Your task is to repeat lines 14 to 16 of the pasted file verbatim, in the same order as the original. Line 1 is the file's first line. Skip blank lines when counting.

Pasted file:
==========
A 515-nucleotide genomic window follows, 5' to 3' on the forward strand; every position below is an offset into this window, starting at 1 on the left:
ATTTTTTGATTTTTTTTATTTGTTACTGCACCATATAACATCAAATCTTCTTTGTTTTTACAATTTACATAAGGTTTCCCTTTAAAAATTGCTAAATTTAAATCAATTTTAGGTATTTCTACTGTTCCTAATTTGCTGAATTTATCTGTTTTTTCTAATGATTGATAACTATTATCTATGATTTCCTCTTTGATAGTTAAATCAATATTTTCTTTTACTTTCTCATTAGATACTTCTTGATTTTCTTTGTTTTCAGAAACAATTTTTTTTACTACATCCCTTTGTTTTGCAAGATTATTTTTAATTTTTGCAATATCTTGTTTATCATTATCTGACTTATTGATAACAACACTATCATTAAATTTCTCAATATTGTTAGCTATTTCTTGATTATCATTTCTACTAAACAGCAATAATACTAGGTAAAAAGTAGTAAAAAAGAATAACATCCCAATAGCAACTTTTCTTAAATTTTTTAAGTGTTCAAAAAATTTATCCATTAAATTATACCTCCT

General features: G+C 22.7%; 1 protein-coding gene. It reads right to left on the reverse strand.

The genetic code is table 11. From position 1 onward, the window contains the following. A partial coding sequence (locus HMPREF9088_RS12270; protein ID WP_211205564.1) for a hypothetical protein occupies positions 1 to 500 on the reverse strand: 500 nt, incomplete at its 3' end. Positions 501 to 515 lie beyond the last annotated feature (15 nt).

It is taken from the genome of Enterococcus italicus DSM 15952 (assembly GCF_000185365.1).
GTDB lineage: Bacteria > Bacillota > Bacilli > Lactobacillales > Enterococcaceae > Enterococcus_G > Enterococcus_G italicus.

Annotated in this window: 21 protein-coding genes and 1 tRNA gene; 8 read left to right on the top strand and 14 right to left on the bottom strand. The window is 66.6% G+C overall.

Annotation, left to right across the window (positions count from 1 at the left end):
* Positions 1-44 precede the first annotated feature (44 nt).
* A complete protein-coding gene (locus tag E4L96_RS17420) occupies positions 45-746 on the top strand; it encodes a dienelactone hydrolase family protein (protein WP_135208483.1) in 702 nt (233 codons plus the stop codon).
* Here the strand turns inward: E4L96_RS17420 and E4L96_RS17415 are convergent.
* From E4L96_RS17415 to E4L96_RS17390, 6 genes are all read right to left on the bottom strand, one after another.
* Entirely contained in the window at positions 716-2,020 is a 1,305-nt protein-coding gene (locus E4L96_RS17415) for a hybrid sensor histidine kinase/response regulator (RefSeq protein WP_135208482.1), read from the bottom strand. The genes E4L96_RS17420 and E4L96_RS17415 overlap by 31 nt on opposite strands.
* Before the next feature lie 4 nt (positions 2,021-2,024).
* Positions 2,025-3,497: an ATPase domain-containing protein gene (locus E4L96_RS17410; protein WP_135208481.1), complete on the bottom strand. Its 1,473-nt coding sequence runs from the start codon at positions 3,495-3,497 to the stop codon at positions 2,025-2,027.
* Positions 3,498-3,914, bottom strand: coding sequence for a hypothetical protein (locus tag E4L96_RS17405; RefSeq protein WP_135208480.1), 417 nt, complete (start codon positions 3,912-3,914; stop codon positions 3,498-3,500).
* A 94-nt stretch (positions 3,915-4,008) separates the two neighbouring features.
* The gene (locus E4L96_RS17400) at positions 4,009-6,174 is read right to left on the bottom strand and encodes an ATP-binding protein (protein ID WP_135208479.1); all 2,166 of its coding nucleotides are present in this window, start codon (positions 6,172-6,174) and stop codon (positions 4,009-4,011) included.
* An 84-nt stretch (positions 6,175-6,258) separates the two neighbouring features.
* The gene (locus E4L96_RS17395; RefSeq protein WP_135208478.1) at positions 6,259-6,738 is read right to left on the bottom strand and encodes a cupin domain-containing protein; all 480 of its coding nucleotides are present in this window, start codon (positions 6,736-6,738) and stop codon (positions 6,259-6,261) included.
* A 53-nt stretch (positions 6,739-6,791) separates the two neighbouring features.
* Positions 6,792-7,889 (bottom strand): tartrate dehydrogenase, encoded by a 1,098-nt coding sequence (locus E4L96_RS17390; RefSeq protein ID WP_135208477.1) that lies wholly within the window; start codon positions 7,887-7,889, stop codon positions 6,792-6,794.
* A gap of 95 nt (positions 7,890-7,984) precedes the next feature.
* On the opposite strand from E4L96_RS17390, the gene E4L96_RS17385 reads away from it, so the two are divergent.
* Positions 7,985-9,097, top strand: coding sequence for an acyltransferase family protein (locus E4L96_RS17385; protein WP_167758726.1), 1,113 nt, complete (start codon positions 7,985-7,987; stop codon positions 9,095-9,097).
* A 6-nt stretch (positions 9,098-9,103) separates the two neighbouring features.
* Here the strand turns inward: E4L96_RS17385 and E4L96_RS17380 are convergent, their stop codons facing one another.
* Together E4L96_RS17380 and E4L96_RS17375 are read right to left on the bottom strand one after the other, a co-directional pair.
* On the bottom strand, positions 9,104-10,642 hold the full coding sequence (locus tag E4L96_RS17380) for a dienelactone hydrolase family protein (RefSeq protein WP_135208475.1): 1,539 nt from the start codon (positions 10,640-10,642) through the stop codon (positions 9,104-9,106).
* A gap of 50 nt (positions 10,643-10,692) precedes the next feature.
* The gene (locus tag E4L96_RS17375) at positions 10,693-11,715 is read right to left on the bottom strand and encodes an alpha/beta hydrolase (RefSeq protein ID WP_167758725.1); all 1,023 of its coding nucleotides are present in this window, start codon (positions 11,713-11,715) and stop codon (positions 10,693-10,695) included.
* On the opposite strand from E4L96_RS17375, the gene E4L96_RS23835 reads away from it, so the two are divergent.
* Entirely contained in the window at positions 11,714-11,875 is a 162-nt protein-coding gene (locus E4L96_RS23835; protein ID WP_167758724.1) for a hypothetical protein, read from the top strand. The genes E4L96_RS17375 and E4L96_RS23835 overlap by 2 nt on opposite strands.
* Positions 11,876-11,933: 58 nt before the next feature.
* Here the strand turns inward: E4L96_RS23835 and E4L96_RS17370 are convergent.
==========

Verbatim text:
* Before the next feature lie 4 nt (positions 2,021-2,024).
* Positions 2,025-3,497: an ATPase domain-containing protein gene (locus E4L96_RS17410; protein WP_135208481.1), complete on the bottom strand. Its 1,473-nt coding sequence runs from the start codon at positions 3,495-3,497 to the stop codon at positions 2,025-2,027.
* Positions 3,498-3,914, bottom strand: coding sequence for a hypothetical protein (locus tag E4L96_RS17405; RefSeq protein WP_135208480.1), 417 nt, complete (start codon positions 3,912-3,914; stop codon positions 3,498-3,500).